He has his laptop and so has returned to work remotely – as everyone else is. He’s hired an exercise bike to get some exercise and does laps of the room every day until he’s done 5,000 paces. The room is pleasant, the food not bad – though all in paper bags – and he has access to the internet and pay-TV. He orders in a real coffee occasionally and bought a bottle of wine last week. He thinks he might swap out the standard breakfast of cereal for bacon and eggs on Sunday. For a cost. He’s out next Friday, by which time hopefully all of us are out of lockdown.

He feels pretty safe, though bored and itching to get out and see his family again. I’m keen to see him too as he’s one of my best mates and I’ve missed our Saturday morning walks, as has Rigby. When we catch up next – perhaps next Saturday – he’ll have a lot to tell me, and though the routine will be familiar, so much will have changed since we last walked together – about six weeks ago.

These are definitely strange times. I imagine a time somewhere in the future when covid is a memory and we all feel safe to move around and travel and live what we used to call a normal life. I’m hoping such a time will come – I expect it will, though not the same, and in the background will be the lurking threat. But still – something different to now. How will I feel then? How will I look back upon this time?

I remember sometimes my travels to exotic places, so vivid at the time and full of experience. I cherish those memories, and there are parts of it that remain vivid to me. But still, even the vivid bits sometimes feel foreign. I was there, I did these things, I felt them, and though they were rich in memory they become one dimensional. My memory is of the feeling, but the feeling itself is lost.

Will it be like that for this pandemic? Will I look back upon it with a sense of lived experience, or will it appear to me as a strange and unlikely event? Will I feel it still? Or will it just be words? And how will it leave me? What will I have learnt from it? Will I be different in the end? When it finishes – when I get out and about and live freely – what will I feel? Relief? Liberation? Anger? Enlightened? Will I step-change into a different state of mind?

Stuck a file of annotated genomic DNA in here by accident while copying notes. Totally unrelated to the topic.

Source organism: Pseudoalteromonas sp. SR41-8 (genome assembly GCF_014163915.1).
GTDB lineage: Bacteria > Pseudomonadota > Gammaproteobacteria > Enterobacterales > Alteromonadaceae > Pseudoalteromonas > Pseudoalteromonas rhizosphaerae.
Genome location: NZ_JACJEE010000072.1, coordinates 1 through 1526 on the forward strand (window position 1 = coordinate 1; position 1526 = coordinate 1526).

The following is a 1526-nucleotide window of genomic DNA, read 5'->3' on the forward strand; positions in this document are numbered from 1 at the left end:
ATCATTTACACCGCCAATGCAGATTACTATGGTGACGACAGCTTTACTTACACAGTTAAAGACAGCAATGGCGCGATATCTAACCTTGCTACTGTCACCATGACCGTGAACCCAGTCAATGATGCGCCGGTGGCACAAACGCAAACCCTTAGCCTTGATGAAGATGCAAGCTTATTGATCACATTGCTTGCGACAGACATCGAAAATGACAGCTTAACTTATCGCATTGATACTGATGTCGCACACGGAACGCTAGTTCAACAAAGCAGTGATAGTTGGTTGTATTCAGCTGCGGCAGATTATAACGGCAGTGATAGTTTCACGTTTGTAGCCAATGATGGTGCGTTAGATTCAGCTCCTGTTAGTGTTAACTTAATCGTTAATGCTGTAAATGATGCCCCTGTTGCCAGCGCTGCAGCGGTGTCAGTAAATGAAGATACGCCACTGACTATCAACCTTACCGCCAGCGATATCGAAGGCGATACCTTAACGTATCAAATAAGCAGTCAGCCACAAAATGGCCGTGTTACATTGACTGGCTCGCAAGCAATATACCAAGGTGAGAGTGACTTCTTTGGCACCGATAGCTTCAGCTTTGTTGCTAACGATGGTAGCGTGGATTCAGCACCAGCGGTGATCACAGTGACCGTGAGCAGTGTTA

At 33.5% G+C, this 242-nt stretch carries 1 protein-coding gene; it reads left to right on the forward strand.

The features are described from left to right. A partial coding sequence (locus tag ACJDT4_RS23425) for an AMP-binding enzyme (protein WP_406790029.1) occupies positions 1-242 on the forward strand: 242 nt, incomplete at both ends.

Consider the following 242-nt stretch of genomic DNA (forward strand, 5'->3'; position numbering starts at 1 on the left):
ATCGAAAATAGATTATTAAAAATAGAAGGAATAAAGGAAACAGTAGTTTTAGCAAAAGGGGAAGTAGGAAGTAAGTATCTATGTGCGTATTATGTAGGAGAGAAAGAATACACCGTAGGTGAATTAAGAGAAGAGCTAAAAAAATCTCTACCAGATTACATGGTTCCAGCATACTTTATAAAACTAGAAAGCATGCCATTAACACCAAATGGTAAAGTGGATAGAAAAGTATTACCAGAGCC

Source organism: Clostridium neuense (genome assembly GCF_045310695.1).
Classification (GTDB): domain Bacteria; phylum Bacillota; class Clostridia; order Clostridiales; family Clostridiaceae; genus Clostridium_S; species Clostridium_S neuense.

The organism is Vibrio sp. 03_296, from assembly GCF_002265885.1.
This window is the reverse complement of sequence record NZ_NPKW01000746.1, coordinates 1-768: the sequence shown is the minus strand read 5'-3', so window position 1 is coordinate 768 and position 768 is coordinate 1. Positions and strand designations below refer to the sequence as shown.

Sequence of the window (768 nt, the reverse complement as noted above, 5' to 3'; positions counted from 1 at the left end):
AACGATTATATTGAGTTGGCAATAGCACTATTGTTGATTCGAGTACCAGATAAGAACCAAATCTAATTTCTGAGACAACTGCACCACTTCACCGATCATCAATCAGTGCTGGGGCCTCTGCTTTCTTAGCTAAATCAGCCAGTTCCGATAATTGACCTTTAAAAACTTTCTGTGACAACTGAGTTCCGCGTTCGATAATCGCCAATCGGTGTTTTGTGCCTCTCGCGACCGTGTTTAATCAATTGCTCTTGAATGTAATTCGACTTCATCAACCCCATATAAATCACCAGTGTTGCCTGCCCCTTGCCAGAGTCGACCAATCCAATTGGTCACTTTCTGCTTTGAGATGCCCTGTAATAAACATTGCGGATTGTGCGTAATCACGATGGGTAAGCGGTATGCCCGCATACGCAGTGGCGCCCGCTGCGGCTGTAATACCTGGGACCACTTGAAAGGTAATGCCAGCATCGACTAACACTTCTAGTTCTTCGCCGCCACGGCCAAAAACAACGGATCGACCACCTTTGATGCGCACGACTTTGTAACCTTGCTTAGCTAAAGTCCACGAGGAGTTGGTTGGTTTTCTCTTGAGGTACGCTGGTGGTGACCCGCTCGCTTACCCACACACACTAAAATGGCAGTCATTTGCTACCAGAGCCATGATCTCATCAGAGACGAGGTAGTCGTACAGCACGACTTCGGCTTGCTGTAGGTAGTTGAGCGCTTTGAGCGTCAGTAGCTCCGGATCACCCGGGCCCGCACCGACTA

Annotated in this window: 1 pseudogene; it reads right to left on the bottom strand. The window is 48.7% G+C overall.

All such speculation is premature. We’re not out of it and won’t be for a while yet – and maybe we never will really. Maybe this is just the first in what will be a succession of battles with evolving biology (not to mention climate change, etc). What is the point in even wondering? Because to wonder is to hope, and to hope is to be human. And because, at some point, we must begin to conceive of what comes next.

I can’t wait. I need for there to be more, and I think that’s the same for millions.

Venturing outside

There’s every excuse to stay indoors at the moment, and not just because the weather is cooling. We’re back in lockdown, which means a range of restrictions, including wearing a mask any time you step out the front door. I hate that and tend to think it’s a bit of overkill when all you’re doing is walking the dog, but I go along with it. It’s easier to stay indoors, and for a fleeting moment this morning, I even considered staying in bed the whole day. Why the hell not?

I got up, though, and followed the usual routine, right up to the moment when I decided on impulse to take Rigby for a morning walk despite all reasons why not to.

We have our routines, and he knows them. Every dog does. Come mid-afternoon, he’ll come nuzzling at me as if to say, come on, dad, it’s time for my walk! It’s the same with meal times, of course, and there are a dozen other triggers that will set him off. Nonetheless, he’s thrilled to add to the routine, and so when I said the magic word ‘walk’, his ears peaked, and eyes drilled into me enquiringly. Did you just say walk? Really? Are we going for a walk? Tell me we are. Tell me, tell me! Yes, yes? Come on, dad! Oh yes, yippee, we’re going on a walk!

By this point the gentle enquiry has become whirling, impatient joy which always gives me pleasure too.